Information for Classmates

Diabetes and Insulin Reactions
By Pam Wilson

We know that diabetes is caused by someone’s body losing its ability to make insulin. Children with diabetes need to take shots of insulin each day to let their bodies use the blood sugar (glucose) that feeds each cell and gives us energy to move and think. Our bodies make glucose from the food we eat.

If we do not have enough insulin to get blood sugar into the cells of our bodies, the glucose (blood sugar) builds up and does harm to sensitive organs, like the eyes, heart, blood vessels, nerves, kidneys and brain. This is why we try to keep blood sugar at about the same range as people without diabetes. Most of the terrible side effects of diabetes can be avoided with careful control of blood sugar.

Sometimes, a person with diabetes has too much insulin compared to the amount of food they have eaten; or when the insulin is working too well, such as when they get more exercise or activity than usual; or when they have skipped or delayed a meal or snack. This is called an insulin reaction, or hypoglycemia, or LOW BLOOD SUGAR.

Blood sugar is very important to everyone’s brain and nervous system. When a person with diabetes has low blood sugar, it is an emergency. Their bodies react to the emergency by releasing the hormone adrenalin or epinephrine into their blood stream.

Scientists say that our bodies react to these chemical danger alarms by FLIGHT OR FIGHT. If you are hiking in the woods and see something scary, or you feel shy before doing a speaking assignment at school, your body prepares you to have the extra energy to run away or to fight.

The body chemical in your blood might give you symptoms like shakiness or butterflies, rapid heart rate, and/or sweating, and you might look pale. The emergency chemicals are trying to raise your blood sugar so the glucose can give you the extra energy you need.

You have learned to be brave and smart so that you can think of better ways to deal with some scary situations than run or fight. You think, and talk to yourself.

When a person with diabetes has low blood sugar, their body releases the same chemicals. Each person with diabetes may have different signs of the beginning of an insulin reaction, because everyone is different.

Signs of an insulin reaction may be unusual anger, fighting, laughing, or crying; confusion, even when doing everyday things; and also headache, sleepiness, or sudden hunger. The symptoms or signs also depend on how fast the blood sugar is dropping.

If it is dropping slowly, signs are more likely to be grouchiness, confusion, sleepiness, or headaches. If the glucose is dropping fast during exercise or activity, then shakiness may be the first sign, perhaps with sweating or paleness.

Usually, people with diabetes know how they feel when their blood sugar is dropping, or too low, and they can stop what they are doing to eat or drink “quick-acting” sugar, like candy, sugar cubes, soda pop, or fruit juice.

Sometimes, the person with diabetes is concentrating on something interesting or fun, or they don’t notice the signs of low blood sugar quickly enough.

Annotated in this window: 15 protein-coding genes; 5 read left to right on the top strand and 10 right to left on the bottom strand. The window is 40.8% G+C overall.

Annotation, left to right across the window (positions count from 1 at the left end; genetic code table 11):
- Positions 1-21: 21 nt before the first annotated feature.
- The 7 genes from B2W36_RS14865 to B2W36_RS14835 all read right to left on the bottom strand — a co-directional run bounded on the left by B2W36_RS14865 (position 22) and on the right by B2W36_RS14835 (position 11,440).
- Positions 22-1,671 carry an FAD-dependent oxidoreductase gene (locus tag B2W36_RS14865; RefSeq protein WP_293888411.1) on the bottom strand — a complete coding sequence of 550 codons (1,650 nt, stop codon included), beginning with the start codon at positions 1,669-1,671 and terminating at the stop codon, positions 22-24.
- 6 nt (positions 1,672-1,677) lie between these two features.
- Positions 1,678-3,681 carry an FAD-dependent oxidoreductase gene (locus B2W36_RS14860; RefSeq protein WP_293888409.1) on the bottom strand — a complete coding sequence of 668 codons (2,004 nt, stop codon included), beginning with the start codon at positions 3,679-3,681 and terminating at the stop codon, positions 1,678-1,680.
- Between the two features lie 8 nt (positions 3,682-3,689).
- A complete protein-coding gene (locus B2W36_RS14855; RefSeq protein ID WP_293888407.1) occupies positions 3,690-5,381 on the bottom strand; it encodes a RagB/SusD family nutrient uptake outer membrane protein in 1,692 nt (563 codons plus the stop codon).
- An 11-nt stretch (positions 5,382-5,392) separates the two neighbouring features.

People with diabetes usually avoid simple sugars so they can balance their insulin shots with slow-acting, complex sugars. If they are already confused, they may only remember that they are not usually supposed to have sweet things.

Also, the emergency blood chemicals may make the person feel like they should use “flight or fight” Even grown-ups sometimes run away and hide, or fight people who are nearby or who try to help them. No matter how brave or smart a person is, they can be overwhelmed by hypoglycemia. This is very dangerous.

If low blood sugar is not taken care of by taking a quick-acting sugar, followed by a snack, the signs of an insulin reaction get worse. The person will become very drowsy, may fall into a coma, and/or have convulsions (seizures).

There are ways friends can help a person with diabetes who is having an insulin reaction.

First, they can notice when their friend with diabetes starts looking or acting different than usual.

Then they can tell their friend, “Hey, your blood sugar might be low. Do you need a snack?”

Also, they can remind their friend, “when your blood sugar is low YOU NEED TO have something sweet.” They might have to insist.

It is important that a person having an insulin reaction is not left alone, or allowed to wander off or run away.

If a child is having low blood sugar, grown-ups should be reminded that this person has diabetes and may need a few drinks of soda pop, some candy or sugar cubes. Sometimes grown-ups forget a child has diabetes and may react to the behavior instead of the medical emergency. This is dangerous. If they do not take care of low blood sugar quickly enough, they may need to call for emergency medical help, and/or use the glucagon emergency kit to give an unconscious person a shot to raise their blood sugar.

Like everyone else, kids and grown ups with diabetes get along better with a little help from their friends.


Families should consult their child’s health care professionals for advice on making this information sheet more accurate, as well as specific to their child, and may copy and/or edit it to share in their own schools and communities as they wish.

By Pam Wilson ([email protected])
Posted 26 July 1998